• Stay Away From The Bad Stuff – December 1st 2017 marks a year to the day where I quit smoking (switching to an E-Cigarette) and as of mid January I will be a year sober. These may seem like very difficult things to give up, indeed things that you may be reluctant to give up. But for people like us with brain injury, excessive depressants and stimulants (particularly ones containing carcinogens) can only lead down a bad road. A lot of socializing seems to be orientated around booze these days and it can be very difficult to feel at ease in a social situation when everyone else is on the drink and you aren’t. Often people will try to pressure you to have a drink or a smoke and even think you strange for not doing so. If you accept the limitations of your injury and you’re aware of the potential consequences, it is easy to say no. However what I have found is that when you are with people who are truly your friends, people who understand your condition and your situation there will be no pressure, they will accept it because they know it is a necessity for you.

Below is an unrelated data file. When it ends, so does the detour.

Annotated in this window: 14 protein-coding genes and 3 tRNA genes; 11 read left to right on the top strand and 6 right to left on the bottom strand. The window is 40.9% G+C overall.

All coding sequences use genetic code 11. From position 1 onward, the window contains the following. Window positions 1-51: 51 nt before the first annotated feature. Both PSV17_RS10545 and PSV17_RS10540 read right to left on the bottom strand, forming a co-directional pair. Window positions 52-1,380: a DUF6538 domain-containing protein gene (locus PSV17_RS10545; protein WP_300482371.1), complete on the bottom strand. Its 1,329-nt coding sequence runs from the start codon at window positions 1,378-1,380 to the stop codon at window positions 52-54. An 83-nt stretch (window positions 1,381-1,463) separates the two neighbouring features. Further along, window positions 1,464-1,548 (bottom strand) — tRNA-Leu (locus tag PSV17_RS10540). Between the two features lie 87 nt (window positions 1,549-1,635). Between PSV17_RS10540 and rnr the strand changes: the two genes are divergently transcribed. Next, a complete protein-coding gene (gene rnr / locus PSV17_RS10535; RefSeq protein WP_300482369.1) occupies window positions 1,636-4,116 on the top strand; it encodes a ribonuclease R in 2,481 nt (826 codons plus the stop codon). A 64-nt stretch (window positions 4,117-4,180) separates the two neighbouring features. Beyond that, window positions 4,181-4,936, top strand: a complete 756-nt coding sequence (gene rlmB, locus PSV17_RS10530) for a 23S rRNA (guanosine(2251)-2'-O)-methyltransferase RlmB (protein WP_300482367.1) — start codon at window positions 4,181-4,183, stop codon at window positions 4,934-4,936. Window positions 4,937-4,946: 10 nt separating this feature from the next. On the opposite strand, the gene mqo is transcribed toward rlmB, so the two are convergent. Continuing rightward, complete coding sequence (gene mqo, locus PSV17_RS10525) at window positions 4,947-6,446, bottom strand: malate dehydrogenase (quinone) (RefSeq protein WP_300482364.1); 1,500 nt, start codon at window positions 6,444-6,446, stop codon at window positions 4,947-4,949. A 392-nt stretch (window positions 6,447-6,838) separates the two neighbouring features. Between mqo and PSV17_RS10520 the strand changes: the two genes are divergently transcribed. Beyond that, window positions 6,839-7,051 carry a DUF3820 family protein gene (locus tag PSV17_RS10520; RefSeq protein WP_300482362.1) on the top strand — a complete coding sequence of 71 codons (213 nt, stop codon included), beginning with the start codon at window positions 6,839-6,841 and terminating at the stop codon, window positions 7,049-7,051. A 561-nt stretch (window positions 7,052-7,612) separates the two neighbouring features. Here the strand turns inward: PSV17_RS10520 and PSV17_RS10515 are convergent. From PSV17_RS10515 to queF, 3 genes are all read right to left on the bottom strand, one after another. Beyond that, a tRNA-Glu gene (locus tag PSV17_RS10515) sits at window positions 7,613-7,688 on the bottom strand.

My New Year’s Resolutions

  • Walk The Walk– What I have found since I have suffered my injury is that it is very easy to talk the talk and not walk the walk. During the past seven and a bit years, the amount of things I have said I am doing or that I am going to do and I have in actual fact, actively avoided, well lets just say you would need many sets of hands to count them on. Mostly we avoid these things because we know that they will be hard to do, hard to achieve. So one of my new years resolutions of 2017 is to follow through on the words I say. We all have ambitions and things we say we want to do, the way I see things is that if we can do it and it will be beneficial to our health or our living situations the fact that it’s hard should not put us off.


  • To Continue Learning About My Condition & Myself – After something as serious and life changing as an ABI or TBI there is a lot of adjusting that needs to be done. We need to come to terms with who we are post injury and acclimatize ourselves to the situation and adopt the necessary disciplines and boundaries that will dictate many aspects of our lives from there on. My experience over the last year has shown me that you can never learn too much about yourself and the way ABI or TBI affects you, new restrictions, new disciplines, new abilities, the improvements we can feel. So another mission I have set myself for 2017 is to continue learning about myself; I want to learn about every inch of my new brain and adapt and adjust who I am to continue to progress. We can never afford to be static.